The former vice chairman of Wal-Mart Stores, Thomas M. Coughlin, has agreed to plead guilty to federal charges that he defrauded the company of at least $350,000, people close to the negotiations said yesterday.
Mr. Coughlin, once the retailer's No. 2 executive, was ousted last year amid accusations that he used fake invoices and misappropriated gift cards to pay for items like contact lenses and a custom-made dog kennel.
He has agreed to plead guilty to five counts of wire fraud and one count of tax evasion, people close to the inquiry said, and is scheduled to enter the pleas this month in federal court in Fort Smith, Ark.
Defense lawyers and prosecutors expect Mr. Coughlin to be sentenced to slightly more than two years in prison, said people close to the case, who spoke on condition of anonymity because the investigation into the matter is still open. The court is also expected to order Mr. Coughlin to make restitution to Wal-Mart for benefits he received and money he misappropriated.
The guilty plea casts considerable doubt on Mr. Coughlin's assertion that he used company money to reimburse himself for a secret campaign, approved by senior executives, to pay union members for information about their organization drives, a potential violation of federal law.
Mr. Coughlin is still expected to advance that argument before a judge during sentencing. A person close to the matter said that the plea agreement explicitly mentions a plan to use Wal-Mart's money to buy information that would disrupt efforts to unionize Wal-Mart Stores.
Neither the United States attorney for the Western District of Arkansas nor Wal-Mart, after sifting through thousands of pages of documents, found evidence that such a proposal existed, people close to the investigation said.
A representative for Wal-Mart declined to comment last night.
The plea agreement, which has been in the works since October, represents a staggering outcome for Mr. Coughlin, who was once considered a strong candidate to become chief executive of Wal-Mart.
Mr. Coughlin came to Wal-Mart in 1978 as a chief of security, rose quickly and two decades later, oversaw Wal-Mart, Sam's Club and Walmart.com. Mr. Coughlin, a hunting buddy of Wal-Mart's founder, Sam Walton, was a celebrated figure within the company, viewed as the final link to the retail chain's humble roots.
But according to legal documents that Wal-Mart made public last year, Mr. Coughlin had for years relied on an intricate web of underlings to routinely approve purchases of gifts for himself ($900 worth of duck hunting gear) and even his son (a $1,700 computer).
Mr. Coughlin retired from Wal-Mart in January 2005 but remained on the board until March, when he was forced out.
A former aide to Mr. Coughlin, Robert Hey Jr., pleaded guilty in November to charges of wire fraud.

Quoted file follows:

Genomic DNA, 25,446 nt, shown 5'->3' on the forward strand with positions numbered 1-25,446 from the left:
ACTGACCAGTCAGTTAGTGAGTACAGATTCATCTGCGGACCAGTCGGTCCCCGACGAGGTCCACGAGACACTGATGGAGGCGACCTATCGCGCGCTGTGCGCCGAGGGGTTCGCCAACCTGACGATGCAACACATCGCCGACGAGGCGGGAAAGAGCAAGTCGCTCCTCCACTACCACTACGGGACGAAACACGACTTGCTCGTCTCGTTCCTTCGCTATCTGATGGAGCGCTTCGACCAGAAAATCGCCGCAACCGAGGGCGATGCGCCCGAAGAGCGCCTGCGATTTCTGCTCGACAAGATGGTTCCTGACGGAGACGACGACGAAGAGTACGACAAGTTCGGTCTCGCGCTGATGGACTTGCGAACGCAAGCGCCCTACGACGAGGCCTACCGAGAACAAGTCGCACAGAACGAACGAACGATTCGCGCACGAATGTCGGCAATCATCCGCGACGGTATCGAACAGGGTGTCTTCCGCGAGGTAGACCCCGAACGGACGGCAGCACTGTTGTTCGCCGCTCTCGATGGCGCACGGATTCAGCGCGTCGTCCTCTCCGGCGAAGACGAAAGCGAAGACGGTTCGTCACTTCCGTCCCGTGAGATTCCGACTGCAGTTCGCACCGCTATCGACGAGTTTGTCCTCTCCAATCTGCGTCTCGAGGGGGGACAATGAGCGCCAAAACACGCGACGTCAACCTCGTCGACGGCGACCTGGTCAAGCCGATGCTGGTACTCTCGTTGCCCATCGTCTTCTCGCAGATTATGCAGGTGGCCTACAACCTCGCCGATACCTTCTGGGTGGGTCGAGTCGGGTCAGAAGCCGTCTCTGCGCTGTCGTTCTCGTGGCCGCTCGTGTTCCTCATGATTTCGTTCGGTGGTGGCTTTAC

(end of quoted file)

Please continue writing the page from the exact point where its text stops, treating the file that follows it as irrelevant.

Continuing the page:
In one instance, according to a Wal-Mart report, Mr. Coughlin directed a subordinate to buy $2,000 worth of gift cards, which he said would be given to low-level employees to improve morale. Instead, Mr. Coughlin used the cards to buy wine and hunting gear, the report said.
In another case, Mr. Coughlin bought an all-terrain vehicle from a potential Wal-Mart supplier, using $8,500 in company money and permitting the supplier to cover the remaining $2,200, according to records. The arrangement violated Wal-Mart's ban on gifts from vendors that it has done or may do business with.
In the end, Mr. Coughlin's use of company money was discovered by a cashier, according to Wal-Mart. The employee tipped off executives when Mr. Coughlin tried to use a gift card, intended for rank-and-file workers, to buy a pair of contact lenses.
In July, Wal-Mart sued Mr. Coughlin, seeking to prevent him from collecting about $12 million in retirement benefits and to recover money the company said he had fraudulently siphoned from the company
In November, a state judge in Arkansas tossed out part of the lawsuit, citing an agreement that barred the former executive and the company from suing each other. Wal-Mart had asserted that Mr. Coughlin's conduct invalidated his retirement pact.
But a local judge ruled that Arkansas law did not require an executive to disclose misconduct before signing a release from liability. Wal-Mart, the court said, could pursue only claims of misconduct said to have been committed after Mr. Coughlin signed the agreement.
One question that remains is whether Mr. Coughlin's plea would lead the town of Bentonville, Ark., to reconsider the name of its new public library. The building, constructed with the help of $4 million from the Wal-Mart/Sam's Club Foundation and the Walton Family Foundation, was recently christened the Coughlin Library.
- 185 Corruption